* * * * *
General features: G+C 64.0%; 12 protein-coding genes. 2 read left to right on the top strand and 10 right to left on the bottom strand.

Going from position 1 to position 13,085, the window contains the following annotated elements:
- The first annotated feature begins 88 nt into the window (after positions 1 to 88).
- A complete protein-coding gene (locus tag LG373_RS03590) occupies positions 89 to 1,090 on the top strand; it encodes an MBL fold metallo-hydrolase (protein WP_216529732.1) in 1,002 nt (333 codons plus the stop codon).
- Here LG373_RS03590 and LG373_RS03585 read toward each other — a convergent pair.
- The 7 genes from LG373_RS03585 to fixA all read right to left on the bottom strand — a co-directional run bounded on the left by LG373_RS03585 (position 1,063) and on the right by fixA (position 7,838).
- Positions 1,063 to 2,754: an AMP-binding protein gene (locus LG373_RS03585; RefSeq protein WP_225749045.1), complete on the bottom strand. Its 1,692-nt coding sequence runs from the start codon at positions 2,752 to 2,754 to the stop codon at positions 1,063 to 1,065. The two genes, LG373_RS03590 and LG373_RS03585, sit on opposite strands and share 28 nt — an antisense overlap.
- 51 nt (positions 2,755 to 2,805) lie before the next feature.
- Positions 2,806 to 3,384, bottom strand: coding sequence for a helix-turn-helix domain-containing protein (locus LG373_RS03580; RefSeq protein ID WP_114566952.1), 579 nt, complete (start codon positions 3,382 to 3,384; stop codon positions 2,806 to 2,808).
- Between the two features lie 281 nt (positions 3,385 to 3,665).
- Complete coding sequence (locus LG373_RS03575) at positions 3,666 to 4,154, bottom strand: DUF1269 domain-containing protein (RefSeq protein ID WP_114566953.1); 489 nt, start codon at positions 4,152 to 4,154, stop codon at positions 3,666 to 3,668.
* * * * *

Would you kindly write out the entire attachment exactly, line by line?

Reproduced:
General features: G+C 64.0%; 12 protein-coding genes. 2 read left to right on the top strand and 10 right to left on the bottom strand.

Going from position 1 to position 13,085, the window contains the following annotated elements:
- The first annotated feature begins 88 nt into the window (after positions 1 to 88).
- A complete protein-coding gene (locus tag LG373_RS03590) occupies positions 89 to 1,090 on the top strand; it encodes an MBL fold metallo-hydrolase (protein WP_216529732.1) in 1,002 nt (333 codons plus the stop codon).
- Here LG373_RS03590 and LG373_RS03585 read toward each other — a convergent pair.
- The 7 genes from LG373_RS03585 to fixA all read right to left on the bottom strand — a co-directional run bounded on the left by LG373_RS03585 (position 1,063) and on the right by fixA (position 7,838).
- Positions 1,063 to 2,754: an AMP-binding protein gene (locus LG373_RS03585; RefSeq protein WP_225749045.1), complete on the bottom strand. Its 1,692-nt coding sequence runs from the start codon at positions 2,752 to 2,754 to the stop codon at positions 1,063 to 1,065. The two genes, LG373_RS03590 and LG373_RS03585, sit on opposite strands and share 28 nt — an antisense overlap.
- 51 nt (positions 2,755 to 2,805) lie before the next feature.
- Positions 2,806 to 3,384, bottom strand: coding sequence for a helix-turn-helix domain-containing protein (locus LG373_RS03580; RefSeq protein ID WP_114566952.1), 579 nt, complete (start codon positions 3,382 to 3,384; stop codon positions 2,806 to 2,808).
- Between the two features lie 281 nt (positions 3,385 to 3,665).
- Complete coding sequence (locus LG373_RS03575) at positions 3,666 to 4,154, bottom strand: DUF1269 domain-containing protein (RefSeq protein ID WP_114566953.1); 489 nt, start codon at positions 4,152 to 4,154, stop codon at positions 3,666 to 3,668.